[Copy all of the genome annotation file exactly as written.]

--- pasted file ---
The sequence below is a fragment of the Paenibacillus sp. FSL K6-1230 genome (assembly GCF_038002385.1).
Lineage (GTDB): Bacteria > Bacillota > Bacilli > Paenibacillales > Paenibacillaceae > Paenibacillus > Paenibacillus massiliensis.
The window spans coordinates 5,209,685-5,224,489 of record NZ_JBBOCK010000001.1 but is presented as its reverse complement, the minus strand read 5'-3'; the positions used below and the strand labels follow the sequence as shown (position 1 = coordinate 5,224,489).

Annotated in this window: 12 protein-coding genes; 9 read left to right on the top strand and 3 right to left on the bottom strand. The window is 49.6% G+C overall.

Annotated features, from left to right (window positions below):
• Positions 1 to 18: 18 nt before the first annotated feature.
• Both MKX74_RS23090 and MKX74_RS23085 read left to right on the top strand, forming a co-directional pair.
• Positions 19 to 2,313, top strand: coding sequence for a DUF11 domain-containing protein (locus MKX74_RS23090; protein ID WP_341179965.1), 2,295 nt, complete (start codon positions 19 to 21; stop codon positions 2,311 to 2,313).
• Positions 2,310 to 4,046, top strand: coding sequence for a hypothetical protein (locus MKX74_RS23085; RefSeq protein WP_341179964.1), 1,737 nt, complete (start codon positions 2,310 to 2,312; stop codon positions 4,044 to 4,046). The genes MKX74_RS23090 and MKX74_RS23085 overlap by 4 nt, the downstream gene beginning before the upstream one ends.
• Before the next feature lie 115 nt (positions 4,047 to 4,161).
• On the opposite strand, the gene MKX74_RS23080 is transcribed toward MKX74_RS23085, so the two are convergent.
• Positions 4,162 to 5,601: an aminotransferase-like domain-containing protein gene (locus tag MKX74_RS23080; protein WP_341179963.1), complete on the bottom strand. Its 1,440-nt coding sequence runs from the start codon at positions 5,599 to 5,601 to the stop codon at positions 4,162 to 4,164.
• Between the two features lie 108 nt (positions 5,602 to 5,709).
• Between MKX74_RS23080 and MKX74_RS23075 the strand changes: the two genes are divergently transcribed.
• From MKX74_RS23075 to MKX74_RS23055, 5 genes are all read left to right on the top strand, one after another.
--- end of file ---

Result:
The sequence below is a fragment of the Paenibacillus sp. FSL K6-1230 genome (assembly GCF_038002385.1).
Lineage (GTDB): Bacteria > Bacillota > Bacilli > Paenibacillales > Paenibacillaceae > Paenibacillus > Paenibacillus massiliensis.
The window spans coordinates 5,209,685-5,224,489 of record NZ_JBBOCK010000001.1 but is presented as its reverse complement, the minus strand read 5'-3'; the positions used below and the strand labels follow the sequence as shown (position 1 = coordinate 5,224,489).

Annotated in this window: 12 protein-coding genes; 9 read left to right on the top strand and 3 right to left on the bottom strand. The window is 49.6% G+C overall.

Annotated features, from left to right (window positions below):
• Positions 1 to 18: 18 nt before the first annotated feature.
• Both MKX74_RS23090 and MKX74_RS23085 read left to right on the top strand, forming a co-directional pair.
• Positions 19 to 2,313, top strand: coding sequence for a DUF11 domain-containing protein (locus MKX74_RS23090; protein ID WP_341179965.1), 2,295 nt, complete (start codon positions 19 to 21; stop codon positions 2,311 to 2,313).
• Positions 2,310 to 4,046, top strand: coding sequence for a hypothetical protein (locus MKX74_RS23085; RefSeq protein WP_341179964.1), 1,737 nt, complete (start codon positions 2,310 to 2,312; stop codon positions 4,044 to 4,046). The genes MKX74_RS23090 and MKX74_RS23085 overlap by 4 nt, the downstream gene beginning before the upstream one ends.
• Before the next feature lie 115 nt (positions 4,047 to 4,161).
• On the opposite strand, the gene MKX74_RS23080 is transcribed toward MKX74_RS23085, so the two are convergent.
• Positions 4,162 to 5,601: an aminotransferase-like domain-containing protein gene (locus tag MKX74_RS23080; protein WP_341179963.1), complete on the bottom strand. Its 1,440-nt coding sequence runs from the start codon at positions 5,599 to 5,601 to the stop codon at positions 4,162 to 4,164.
• Between the two features lie 108 nt (positions 5,602 to 5,709).
• Between MKX74_RS23080 and MKX74_RS23075 the strand changes: the two genes are divergently transcribed.
• From MKX74_RS23075 to MKX74_RS23055, 5 genes are all read left to right on the top strand, one after another.